Trade License Reform: Balancing Public-Private Sector Needs

Every business that operates in any of the nine municipalities in Belize must acquire a Trade License, after having paid whatever applicable trade-license fee. As things currently stand, it is Belize’s Trade Licensing Act that empowers local authorities to charge businesses this fee, which Section 24 of the Act sets at twenty-five percent of their rental value. To be more precise, the current law reads:

“The annual licence fee payable in respect of the carrying on of any trade shall be an amount equal to one-fourth of the annual value of the premises in which the business is carried on.”
Based on this law, a business—let us say a Restaurant—that has an annual rent of $60,000, would be expected to pay $15,000 per year. Now, industry benchmarks suggest that for businesses of this type, rent should only be about 7 percent of total sales. However, that extra fee (that behaves like a tax of an expense) of $15,000 adds an additional 1.75% to this cost, for an almost 9% of total sales revenue cost.
Those same international industry benchmarks would tell a restaurateur that, on average, his net profit—after accounting for costs, including government taxes— should be about 5.92% of sales.

Under those assumptions, when that trade license fee is compared to the assumed net profit, it easily is shown to be almost 30% of the firm’s net income. But, at this juncture, it is necessary to underscore one important fact: these are industry benchmarks that are based on foreign markets (that are likely more efficient) and this scenario assumes that there are optimal efficiency and productivity levels.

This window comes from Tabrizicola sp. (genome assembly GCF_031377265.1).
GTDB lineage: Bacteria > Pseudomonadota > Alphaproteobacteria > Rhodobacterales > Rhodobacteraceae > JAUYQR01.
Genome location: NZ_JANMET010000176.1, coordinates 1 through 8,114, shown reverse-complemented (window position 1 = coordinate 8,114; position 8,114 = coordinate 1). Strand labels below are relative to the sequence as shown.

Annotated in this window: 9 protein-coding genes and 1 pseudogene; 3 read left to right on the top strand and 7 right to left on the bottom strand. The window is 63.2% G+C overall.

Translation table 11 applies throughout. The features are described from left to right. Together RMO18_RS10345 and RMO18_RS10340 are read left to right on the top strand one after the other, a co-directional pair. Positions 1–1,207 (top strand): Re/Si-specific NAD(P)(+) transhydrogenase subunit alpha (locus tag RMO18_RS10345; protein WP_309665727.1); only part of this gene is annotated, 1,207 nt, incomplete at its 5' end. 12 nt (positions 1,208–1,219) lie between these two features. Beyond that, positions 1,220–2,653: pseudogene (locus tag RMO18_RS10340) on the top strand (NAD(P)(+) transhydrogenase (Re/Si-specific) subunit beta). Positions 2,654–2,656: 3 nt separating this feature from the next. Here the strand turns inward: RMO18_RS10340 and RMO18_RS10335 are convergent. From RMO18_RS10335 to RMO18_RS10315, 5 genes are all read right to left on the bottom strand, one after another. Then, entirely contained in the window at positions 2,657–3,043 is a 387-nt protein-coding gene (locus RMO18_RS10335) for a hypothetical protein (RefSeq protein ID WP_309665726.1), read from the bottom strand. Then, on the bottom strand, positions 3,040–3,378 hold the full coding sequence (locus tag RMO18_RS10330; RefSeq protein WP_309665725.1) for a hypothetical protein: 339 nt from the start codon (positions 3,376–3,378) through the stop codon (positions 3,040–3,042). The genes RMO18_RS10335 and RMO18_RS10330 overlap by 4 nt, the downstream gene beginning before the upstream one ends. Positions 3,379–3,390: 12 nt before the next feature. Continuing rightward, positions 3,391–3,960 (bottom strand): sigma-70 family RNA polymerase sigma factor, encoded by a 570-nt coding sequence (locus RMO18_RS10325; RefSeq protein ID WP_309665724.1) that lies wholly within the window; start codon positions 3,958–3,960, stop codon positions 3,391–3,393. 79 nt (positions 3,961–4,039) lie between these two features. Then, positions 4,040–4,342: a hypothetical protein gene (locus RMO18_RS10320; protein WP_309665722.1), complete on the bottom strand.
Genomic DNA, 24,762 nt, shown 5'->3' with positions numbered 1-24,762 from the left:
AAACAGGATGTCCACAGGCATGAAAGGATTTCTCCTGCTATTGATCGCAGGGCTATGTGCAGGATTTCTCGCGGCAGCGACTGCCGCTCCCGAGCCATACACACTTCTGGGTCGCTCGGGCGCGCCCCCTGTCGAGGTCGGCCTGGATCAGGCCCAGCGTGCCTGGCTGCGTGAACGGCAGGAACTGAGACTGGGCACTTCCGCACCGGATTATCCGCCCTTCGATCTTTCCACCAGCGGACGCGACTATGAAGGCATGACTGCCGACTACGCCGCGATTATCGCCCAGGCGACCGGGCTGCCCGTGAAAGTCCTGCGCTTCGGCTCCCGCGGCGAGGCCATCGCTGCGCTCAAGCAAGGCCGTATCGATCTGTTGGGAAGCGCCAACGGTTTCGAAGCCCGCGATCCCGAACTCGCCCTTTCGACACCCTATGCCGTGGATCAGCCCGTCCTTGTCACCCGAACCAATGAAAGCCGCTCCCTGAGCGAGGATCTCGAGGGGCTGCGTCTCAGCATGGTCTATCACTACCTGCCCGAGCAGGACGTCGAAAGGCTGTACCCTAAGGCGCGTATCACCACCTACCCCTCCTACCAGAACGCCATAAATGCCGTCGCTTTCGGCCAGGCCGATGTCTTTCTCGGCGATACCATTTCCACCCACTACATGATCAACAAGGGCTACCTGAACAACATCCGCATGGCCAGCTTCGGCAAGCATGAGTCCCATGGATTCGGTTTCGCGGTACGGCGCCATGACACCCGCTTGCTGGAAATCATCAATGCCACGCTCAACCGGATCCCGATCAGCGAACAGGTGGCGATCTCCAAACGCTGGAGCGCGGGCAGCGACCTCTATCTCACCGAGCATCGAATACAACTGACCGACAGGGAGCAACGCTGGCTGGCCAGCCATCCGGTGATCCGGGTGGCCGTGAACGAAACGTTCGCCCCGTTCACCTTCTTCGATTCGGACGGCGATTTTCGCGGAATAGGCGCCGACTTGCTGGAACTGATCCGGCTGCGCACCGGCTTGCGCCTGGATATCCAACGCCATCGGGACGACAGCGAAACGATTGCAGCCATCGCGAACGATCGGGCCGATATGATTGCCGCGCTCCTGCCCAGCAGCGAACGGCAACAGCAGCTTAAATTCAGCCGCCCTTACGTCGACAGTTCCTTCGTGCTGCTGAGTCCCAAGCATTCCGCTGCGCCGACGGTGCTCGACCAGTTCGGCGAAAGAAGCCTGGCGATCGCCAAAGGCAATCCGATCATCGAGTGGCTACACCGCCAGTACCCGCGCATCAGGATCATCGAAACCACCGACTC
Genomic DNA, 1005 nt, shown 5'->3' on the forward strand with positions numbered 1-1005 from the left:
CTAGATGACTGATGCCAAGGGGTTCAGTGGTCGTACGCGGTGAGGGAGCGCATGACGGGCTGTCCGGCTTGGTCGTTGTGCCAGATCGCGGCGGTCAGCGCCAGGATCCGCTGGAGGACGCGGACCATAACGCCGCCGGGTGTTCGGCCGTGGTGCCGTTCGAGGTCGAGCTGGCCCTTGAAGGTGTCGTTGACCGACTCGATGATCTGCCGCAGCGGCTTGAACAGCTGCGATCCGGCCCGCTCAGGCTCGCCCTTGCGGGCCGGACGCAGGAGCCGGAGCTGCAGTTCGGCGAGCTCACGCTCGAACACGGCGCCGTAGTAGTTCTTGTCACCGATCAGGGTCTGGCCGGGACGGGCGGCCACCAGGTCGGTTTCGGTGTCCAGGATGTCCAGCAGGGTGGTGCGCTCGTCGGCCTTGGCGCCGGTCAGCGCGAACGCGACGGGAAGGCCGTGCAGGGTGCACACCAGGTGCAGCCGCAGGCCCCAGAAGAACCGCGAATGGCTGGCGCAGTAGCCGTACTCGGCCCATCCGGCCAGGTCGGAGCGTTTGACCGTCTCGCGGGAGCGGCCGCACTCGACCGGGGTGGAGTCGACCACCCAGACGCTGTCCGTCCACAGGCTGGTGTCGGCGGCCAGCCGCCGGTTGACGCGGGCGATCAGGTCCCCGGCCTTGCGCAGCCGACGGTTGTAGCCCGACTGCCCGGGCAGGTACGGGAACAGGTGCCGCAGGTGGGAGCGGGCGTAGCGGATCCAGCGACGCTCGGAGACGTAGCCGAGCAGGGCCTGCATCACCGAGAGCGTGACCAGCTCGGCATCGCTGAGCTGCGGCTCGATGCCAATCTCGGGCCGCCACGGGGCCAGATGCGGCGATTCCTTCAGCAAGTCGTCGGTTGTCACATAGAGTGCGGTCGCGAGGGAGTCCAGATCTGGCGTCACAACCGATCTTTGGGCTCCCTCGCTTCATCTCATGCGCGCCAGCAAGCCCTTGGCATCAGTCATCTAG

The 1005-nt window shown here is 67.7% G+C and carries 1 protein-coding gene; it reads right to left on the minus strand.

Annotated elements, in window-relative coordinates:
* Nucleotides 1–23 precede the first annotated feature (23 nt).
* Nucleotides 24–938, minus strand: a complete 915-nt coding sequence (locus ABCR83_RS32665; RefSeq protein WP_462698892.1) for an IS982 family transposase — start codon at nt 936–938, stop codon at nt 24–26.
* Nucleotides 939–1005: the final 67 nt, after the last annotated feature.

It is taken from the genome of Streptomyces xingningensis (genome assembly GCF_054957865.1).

It becomes evident that should the business environment lead to productivity and efficiency losses, it becomes valid to assume that these costs are higher, and by extension, net profits are lower.

Based on the Statistical Institute of Belize (SIB)’s Business Establishment Survey (BES, 2016), “Accommodation and Food Services” account for almost 17% of businesses in this country, second only to Wholesale and Retail—an industry whose industry benchmarks suggest even lower net profit margins relative to total sales.

Nonetheless, the point being underscored here is that, even in a perfect world, the trade license regime that has existed in Belize for decades is no small matter; it adds to the cost of doing business, which directly or indirectly affects competitiveness levels.
It is for this reason that development professionals have consistently advised that licensing (business or trade licenses) should be kept as small as possible. In theory, these fees should reflect only the administrative cost of regulating business activity. Said differently, the fees should not be revenue-centric, but designed to be only as low or high as the regulatory function requires.

Speaking of such regulatory functions, the World Bank, in its 2006 Business License Reform guide, had highlighted, in a general sense, the two “appropriate” rationales for regulatory licensing. The first is to “safeguard the public interest” (be it for environmental protection; public safety, including the health of consumers; and national security) and, second, for the management of limited natural resources.

That same World Bank document proceeded to outline two primary “inappropriate” uses of any business license: to limit competition and to generate revenue. In explaining the distinctions between a “Business” and a “Trade License”, they also stated the following: “The trade license is granted or denied on the sole basis of having acquired the prerequisite documents; thus, it is a bureaucratic hurdle that serves no regulatory purpose. In such circumstances, trade licenses are redundant and should be eliminated”.